As whiskey and bourbon business booms, beloved distillers face pushback over taxes and emissions

A water hydrant covered in black substance, stands at the entry to a Jack Daniels barrelhouse complex on June 14 in Mulberry, Tenn. (AP Photo/John Amis)

Visitors walk away from the Jack Daniels Distillery visitor center on June 14 carrying boxes of whiskey in Lynchburg, Tenn. (AP Photo/John Amis)

MULBERRY, Tenn. — For decades, the whiskey and bourbon makers of Tennessee and Kentucky have been beloved in their communities. The distilleries where the liquor is manufactured and barrelhouses where it is aged have complemented the rural character of their neighborhoods, while providing jobs and the pride of a successful homegrown industry.

Now, the growing popularity of the industry around the world is fueling conflicts at home.


In Kentucky, where 95% of the world’s bourbon is manufactured, counties are revolting after the legislature voted to phase out a barrel tax they have depended on to fund schools, roads and utilities. Local officials who donated land and spent millions on infrastructure to help bourbon makers now say those investments may never be recouped.

Neighbors in both states have been fighting industry expansion, even suing distillers. Complaints include a destructive black “whiskey fungus,” the loss of prime farmland and liquor-themed tourist developments that are more Disneyland than distillery tour.

The love affair, it seems, is over.

“We’ve been their biggest advocates and they threw us under the bus,” said Jerry Summers, a former executive with Jim Beam and the judge-executive for Bullitt County, essentially the county mayor.

Bullitt County has long depended on an annual barrel tax on aging whiskey, which brought in $3.8 million in 2021, Summers said. The majority goes to schools but the money also is used for services that support the county’s Jim Beam and Four Roses plants, including a full-time fire department.

Many of the new barrelhouses are being built with industrial revenue bonds exempting them from property taxes for years or decades. The counties supported the property tax breaks because they expected to continue collecting the barrel tax. When the state legislature voted to phase it out earlier this year, after intense lobbying by the Kentucky Distillers’ Association, county officials felt betrayed.

“Our industry was always a handshake agreement,” Summers said. Now, those agreements are being broken.

Once the barrel tax sunsets in 2043, the distillers will pay no taxes at all to Bullitt on some warehouses. The county will still have to provide them with services, protect them and protect the surrounding community from them if anything goes wrong, Summers said.

“Where you have an alcohol-based plant that produces a hazardous material, you need emergency management, EMS, a sheriff’s department,” he said.

Democratic Gov. Andy Beshear, who signed the bill after passage by Kentucky’s Republican-controlled legislature, said several industry compromises were vital to his support, while the bill will encourage investment.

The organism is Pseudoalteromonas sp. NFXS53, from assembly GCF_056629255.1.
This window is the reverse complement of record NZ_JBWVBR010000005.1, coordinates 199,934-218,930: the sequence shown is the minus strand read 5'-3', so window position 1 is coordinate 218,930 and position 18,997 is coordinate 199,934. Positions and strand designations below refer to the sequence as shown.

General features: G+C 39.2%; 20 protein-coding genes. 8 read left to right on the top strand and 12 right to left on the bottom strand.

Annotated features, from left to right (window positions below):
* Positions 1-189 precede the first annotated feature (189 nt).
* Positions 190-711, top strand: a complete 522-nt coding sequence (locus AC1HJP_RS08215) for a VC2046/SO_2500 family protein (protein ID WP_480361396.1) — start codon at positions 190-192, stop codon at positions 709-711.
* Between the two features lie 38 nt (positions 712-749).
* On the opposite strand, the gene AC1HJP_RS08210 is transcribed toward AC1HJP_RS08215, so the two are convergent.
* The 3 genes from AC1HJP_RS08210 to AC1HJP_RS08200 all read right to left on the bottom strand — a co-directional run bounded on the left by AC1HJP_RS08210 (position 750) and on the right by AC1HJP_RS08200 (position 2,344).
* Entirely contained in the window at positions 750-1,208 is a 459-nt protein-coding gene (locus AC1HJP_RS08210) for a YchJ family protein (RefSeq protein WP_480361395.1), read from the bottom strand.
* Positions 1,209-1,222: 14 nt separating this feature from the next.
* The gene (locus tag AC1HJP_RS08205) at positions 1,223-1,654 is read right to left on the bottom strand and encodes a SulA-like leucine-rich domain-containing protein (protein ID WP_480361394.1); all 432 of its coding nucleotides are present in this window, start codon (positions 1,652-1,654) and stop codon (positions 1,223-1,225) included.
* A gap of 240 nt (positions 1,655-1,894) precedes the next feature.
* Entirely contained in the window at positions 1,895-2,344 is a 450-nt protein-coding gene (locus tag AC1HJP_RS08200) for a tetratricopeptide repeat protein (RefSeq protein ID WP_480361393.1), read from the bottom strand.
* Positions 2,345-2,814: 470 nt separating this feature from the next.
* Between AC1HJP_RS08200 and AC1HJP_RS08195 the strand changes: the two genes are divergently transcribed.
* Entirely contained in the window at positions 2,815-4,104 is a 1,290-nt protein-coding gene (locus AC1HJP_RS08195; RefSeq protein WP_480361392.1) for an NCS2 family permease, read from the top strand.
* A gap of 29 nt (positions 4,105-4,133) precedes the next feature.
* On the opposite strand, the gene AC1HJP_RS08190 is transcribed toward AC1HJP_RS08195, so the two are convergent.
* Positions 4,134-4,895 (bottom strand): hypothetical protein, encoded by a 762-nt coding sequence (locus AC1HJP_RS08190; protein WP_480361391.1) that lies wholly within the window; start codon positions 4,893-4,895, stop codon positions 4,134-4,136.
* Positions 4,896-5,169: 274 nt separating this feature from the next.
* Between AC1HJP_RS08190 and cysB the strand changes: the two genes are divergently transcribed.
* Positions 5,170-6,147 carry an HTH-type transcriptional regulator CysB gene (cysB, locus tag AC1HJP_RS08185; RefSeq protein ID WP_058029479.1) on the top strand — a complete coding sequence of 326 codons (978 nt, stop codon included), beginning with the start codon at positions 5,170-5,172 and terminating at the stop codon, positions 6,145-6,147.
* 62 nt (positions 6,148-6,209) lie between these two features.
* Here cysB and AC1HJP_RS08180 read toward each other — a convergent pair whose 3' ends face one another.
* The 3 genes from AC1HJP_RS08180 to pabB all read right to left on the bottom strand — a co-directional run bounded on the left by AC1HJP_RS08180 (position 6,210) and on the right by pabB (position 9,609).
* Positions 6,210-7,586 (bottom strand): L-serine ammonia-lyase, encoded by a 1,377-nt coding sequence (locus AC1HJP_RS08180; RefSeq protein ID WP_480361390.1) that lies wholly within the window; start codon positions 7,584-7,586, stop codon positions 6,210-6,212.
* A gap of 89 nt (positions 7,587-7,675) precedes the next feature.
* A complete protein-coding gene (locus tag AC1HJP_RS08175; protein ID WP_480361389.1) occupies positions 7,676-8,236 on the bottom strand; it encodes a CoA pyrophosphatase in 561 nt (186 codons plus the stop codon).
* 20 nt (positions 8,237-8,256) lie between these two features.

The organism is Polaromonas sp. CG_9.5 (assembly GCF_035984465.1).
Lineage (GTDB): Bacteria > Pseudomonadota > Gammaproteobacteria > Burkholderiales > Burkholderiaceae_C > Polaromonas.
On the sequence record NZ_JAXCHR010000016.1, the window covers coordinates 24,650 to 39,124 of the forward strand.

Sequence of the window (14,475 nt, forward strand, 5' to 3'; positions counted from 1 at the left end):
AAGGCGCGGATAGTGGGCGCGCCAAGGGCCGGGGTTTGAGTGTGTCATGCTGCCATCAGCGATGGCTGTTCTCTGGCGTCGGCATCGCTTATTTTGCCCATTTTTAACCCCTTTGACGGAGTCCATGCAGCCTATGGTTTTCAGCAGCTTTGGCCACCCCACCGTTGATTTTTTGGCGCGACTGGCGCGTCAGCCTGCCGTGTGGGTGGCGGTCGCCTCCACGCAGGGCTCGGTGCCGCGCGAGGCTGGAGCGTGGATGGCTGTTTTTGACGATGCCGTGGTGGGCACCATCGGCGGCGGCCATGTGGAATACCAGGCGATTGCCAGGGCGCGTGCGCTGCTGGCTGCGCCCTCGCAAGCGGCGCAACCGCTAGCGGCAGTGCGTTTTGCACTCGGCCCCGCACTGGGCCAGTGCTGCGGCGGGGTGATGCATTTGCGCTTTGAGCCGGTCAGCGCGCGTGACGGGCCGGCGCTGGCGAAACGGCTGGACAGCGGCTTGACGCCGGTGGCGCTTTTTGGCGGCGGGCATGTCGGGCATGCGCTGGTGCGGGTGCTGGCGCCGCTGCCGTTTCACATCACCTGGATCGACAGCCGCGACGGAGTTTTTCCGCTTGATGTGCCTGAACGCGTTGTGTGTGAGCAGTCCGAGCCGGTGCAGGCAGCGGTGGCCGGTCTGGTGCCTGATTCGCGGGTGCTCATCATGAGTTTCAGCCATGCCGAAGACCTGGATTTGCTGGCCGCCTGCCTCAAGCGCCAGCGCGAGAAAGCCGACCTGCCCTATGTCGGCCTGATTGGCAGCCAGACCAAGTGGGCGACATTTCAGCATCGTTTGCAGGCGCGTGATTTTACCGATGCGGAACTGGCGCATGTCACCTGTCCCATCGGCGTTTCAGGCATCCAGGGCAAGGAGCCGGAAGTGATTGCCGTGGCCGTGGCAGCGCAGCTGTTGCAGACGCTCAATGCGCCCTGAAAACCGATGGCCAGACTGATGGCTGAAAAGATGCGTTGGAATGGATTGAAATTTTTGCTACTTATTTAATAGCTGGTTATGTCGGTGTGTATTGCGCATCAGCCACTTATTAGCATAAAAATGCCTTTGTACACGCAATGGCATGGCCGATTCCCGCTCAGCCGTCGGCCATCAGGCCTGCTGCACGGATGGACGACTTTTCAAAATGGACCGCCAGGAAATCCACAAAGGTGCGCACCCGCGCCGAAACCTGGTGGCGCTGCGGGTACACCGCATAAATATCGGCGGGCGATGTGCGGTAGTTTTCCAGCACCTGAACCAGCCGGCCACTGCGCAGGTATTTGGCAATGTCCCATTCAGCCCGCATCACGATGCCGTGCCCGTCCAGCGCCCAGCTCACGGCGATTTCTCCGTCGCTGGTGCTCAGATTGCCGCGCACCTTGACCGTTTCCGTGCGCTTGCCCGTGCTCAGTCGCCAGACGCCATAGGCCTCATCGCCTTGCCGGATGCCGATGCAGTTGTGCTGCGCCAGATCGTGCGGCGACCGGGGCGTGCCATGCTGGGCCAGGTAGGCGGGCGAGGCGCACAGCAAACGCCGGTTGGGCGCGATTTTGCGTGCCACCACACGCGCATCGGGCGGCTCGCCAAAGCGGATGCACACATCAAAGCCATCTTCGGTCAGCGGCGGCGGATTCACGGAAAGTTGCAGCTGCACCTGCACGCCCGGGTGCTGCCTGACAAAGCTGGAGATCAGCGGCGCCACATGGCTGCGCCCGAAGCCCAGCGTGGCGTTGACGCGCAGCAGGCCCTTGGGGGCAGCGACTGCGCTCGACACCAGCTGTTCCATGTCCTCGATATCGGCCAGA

Kentucky Distillers’ Association President Eric Gregory noted the compromise bill creates a new excise tax to help fund school districts. Another tax helps fire and emergency management services, though it does not apply in all counties.

“Even with this relief, distilling remains Kentucky’s highest taxed industry, paying $286 million in taxes each year,” Gregory said in an email.

While the tax changes take place, whiskey is booming.

As a former Beam executive, Summers remembers a time when whiskey was a cheap, “bottom shelf” drink. With small batch products, the liquor slowly became cool. American whiskey revenues since 2003 have nearly quadrupled, reaching $5.1 billion last year, according to the Distilled Spirits Council of the United States. During the same period, the super premium segment rose more than 20-fold to $1.3 billion.

Now many of the most recognized brands are part of international beverage conglomerates. Jim Beam is owned by Japan-based Beam Suntory. Britain’s Diageo owns Bulleit. Italy’s Campari Group owns Wild Turkey.

In lobbying for the end of the tax, the distillers’ group suggested the industry could leave Kentucky. Officials like Summers are calling that a bluff. He said Bullitt County does not want any new barrelhouses unless things change, and he is not alone.

In Tennessee’s Lincoln County, Jack Daniel’s recently was slapped with a stop-work order after neighbors sued over a huge unpermitted expansion. Since 2018, the company has built six 86,000-square-foot (7,989-square-meter) warehouses holding 66,000 barrels each on a 120-acre (48-hectare) property, according to the lawsuit.

Jack Daniel’s has since retroactively received the proper approvals, but neighbors say their biggest complaint has not been addressed: A black fungus that feeds on the ethanol emitted as whiskey ages.

The “whiskey fungus” has been a nuisance around liquor facilities for centuries, but the size and scope of the new barrelhouse complexes means much more ethanol is being released in a concentrated area. The fungus covers nearby homes and cars in a sooty black film, choking trees and shrubs.

When Pam Butler moved to Lincoln County 30 years ago, there were only two barrelhouses nearby, and she had “no issues.”